A woman is assaulted or beaten every 9 seconds in the United States. Across the country, 1 in 3 women and 1 in 4 men have suffered physical abuse at the hands of an intimate partner. In Colorado, domestic violence programs are overburdened and under resourced—163 victims were turned away in 2014 due to lack of resources.
Julie Duhegraham is working to change those statistics, one victim at a time.
As the domestic violence services coordinator at the Colorado Coalition for the Homeless, Julie works with case managers to provide life-saving assistance to clients, mostly women and their children, by helping them find resources, seek legal services, or relocate after a violent situation has occurred.
Julie often sees women who have had to flee their homes and turn to domestic violence shelters. Jenna* was one of those women. After years in a physically abusive relationship, Jenna daringly left in the middle of the night with her son. She moved in with a close friend until she could find a place of her own. Within a week, her abuser found where she was living and showed up at her friend’s apartment, angry and aggressive. Jenna feared not only for her safety, but the safety of her son, so she made the difficult decision to go to a domestic violence shelter. That’s where she was connected with a case manager at the Coalition.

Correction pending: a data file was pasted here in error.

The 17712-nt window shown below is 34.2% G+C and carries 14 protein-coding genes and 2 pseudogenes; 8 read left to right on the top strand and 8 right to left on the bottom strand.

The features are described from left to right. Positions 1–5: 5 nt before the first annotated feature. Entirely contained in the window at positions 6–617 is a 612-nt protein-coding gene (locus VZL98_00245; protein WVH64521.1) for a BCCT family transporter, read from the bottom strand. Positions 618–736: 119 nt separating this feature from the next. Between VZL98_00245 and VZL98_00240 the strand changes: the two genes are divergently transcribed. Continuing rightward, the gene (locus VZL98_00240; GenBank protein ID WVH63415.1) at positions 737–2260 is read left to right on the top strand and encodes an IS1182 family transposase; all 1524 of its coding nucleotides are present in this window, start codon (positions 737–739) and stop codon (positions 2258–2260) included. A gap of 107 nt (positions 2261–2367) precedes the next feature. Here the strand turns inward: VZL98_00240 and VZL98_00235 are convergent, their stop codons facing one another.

Jenna had escaped her abuser. Now, she was homeless and vulnerable, facing a whole new set of challenges. Julie worked with Jenna and her case manager to help navigate the processes and paperwork necessary to obtain services, housing, and health care. Eventually, Jenna’s case manager was able to obtain a voucher and find her an apartment. Julie helped Jenna move in to her new place, set up her own bank account, and look for a new job. With Julie’s help, Jenna had the tools she needed to get back on her feet.
Unfortunately, for so many, there isn’t always a happy ending. Women are in more danger during the first few weeks after they have fled an abusive relationship, when they are 70 times more likely to be killed. For Julie, it is devastating to hear people say, “why doesn’t she just leave?”
Imagine leaving a long-term relationship with your children in tow. Now, imagine that your partner is angry, manipulative, and abusive. You have no money because they have always controlled your finances. You have no friends or family connections, because they have isolated you from everyone. You can’t even take your car, because it was purchased in their name. And worst of all, you know your life and the lives of your children are danger if you stay, but you have nowhere to turn.
Women, and men, who are victims of domestic violence are just that—they are victims. It is very difficult to walk away from everything and to risk your life doing it. We cannot allow individuals to continue to experience trauma in their relationships, or on the streets. Take a stand against domestic violence.